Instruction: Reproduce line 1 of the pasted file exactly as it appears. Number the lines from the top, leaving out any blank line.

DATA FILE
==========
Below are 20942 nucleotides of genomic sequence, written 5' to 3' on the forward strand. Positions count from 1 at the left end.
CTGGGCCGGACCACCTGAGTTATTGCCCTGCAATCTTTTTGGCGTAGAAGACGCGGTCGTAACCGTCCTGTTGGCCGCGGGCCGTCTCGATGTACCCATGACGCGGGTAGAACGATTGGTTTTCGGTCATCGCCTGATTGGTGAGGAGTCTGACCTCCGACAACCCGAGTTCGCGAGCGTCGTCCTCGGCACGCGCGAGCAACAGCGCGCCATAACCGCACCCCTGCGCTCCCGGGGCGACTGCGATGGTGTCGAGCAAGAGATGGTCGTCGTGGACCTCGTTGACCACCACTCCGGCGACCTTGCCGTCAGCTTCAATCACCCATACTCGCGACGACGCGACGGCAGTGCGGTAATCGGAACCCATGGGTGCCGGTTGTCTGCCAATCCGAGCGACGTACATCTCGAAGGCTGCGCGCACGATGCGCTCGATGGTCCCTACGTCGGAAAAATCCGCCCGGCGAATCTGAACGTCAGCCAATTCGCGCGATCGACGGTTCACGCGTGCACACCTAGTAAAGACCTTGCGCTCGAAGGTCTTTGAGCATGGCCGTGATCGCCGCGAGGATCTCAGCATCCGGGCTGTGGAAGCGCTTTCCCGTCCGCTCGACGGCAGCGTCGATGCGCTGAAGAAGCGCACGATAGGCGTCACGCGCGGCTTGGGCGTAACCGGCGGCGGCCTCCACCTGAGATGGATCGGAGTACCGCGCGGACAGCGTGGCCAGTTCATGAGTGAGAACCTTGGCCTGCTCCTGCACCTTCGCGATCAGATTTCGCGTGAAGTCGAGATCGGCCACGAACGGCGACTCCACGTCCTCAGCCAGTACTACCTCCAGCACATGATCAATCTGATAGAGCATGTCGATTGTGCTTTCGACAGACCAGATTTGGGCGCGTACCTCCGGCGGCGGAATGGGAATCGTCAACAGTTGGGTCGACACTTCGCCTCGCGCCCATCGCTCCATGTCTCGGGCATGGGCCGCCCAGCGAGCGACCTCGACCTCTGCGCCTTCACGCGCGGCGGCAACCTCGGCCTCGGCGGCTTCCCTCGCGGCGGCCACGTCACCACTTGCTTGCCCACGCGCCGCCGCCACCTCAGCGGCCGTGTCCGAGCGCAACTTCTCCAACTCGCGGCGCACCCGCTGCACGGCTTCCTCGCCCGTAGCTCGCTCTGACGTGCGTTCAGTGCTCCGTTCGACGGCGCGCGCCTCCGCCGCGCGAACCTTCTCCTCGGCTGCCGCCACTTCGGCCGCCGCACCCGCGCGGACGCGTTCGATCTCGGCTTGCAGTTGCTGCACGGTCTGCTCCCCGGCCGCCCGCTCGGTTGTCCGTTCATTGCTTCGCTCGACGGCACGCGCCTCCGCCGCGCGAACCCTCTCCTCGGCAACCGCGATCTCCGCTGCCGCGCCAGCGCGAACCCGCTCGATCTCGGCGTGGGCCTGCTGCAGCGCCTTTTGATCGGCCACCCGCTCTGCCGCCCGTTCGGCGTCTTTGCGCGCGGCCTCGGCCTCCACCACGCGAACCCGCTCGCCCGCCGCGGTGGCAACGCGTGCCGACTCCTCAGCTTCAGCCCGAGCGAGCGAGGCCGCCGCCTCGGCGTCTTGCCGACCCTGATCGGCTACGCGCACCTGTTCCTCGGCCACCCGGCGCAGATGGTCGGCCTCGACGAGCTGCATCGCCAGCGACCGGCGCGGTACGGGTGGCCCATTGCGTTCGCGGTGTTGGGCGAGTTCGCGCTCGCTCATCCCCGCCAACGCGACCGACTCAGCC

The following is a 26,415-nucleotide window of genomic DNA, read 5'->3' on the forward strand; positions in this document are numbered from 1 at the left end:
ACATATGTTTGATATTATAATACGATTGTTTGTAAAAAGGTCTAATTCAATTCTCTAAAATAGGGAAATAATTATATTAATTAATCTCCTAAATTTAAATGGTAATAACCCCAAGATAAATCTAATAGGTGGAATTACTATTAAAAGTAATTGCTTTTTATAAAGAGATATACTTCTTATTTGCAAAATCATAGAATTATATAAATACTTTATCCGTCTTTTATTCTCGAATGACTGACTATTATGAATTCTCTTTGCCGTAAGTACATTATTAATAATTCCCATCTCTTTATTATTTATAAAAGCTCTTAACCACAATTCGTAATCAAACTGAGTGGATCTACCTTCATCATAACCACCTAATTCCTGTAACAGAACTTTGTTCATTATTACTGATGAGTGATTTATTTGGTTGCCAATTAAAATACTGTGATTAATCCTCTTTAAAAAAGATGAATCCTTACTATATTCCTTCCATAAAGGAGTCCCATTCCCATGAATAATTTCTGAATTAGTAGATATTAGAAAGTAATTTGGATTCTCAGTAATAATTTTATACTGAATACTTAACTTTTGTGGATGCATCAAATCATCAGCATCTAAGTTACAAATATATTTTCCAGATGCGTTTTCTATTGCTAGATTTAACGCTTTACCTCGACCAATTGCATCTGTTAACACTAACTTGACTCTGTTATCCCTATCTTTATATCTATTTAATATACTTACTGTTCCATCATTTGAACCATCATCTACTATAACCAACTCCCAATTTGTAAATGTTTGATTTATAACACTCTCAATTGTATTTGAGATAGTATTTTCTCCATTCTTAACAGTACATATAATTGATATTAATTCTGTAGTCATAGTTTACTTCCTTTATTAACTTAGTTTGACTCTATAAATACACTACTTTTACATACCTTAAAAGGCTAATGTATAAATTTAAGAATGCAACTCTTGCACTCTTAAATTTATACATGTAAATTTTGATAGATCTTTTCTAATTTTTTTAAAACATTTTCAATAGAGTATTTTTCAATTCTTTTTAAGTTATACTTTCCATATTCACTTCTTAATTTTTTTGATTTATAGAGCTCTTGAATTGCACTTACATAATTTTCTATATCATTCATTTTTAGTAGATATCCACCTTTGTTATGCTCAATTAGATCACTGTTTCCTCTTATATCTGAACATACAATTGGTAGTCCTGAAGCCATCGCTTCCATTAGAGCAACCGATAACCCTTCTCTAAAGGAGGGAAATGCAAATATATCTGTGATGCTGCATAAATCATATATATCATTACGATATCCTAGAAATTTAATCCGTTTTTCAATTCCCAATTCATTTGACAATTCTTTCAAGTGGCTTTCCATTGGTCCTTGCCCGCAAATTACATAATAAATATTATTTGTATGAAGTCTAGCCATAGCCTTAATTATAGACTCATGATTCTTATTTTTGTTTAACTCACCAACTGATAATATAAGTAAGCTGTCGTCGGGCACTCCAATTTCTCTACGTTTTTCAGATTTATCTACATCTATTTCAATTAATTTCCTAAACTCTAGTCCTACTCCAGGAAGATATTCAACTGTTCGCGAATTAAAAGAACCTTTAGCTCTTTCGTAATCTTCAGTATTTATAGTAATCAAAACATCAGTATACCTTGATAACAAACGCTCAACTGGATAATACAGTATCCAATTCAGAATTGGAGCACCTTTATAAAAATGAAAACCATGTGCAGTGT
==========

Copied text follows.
Below are 20942 nucleotides of genomic sequence, written 5' to 3' on the forward strand. Positions count from 1 at the left end.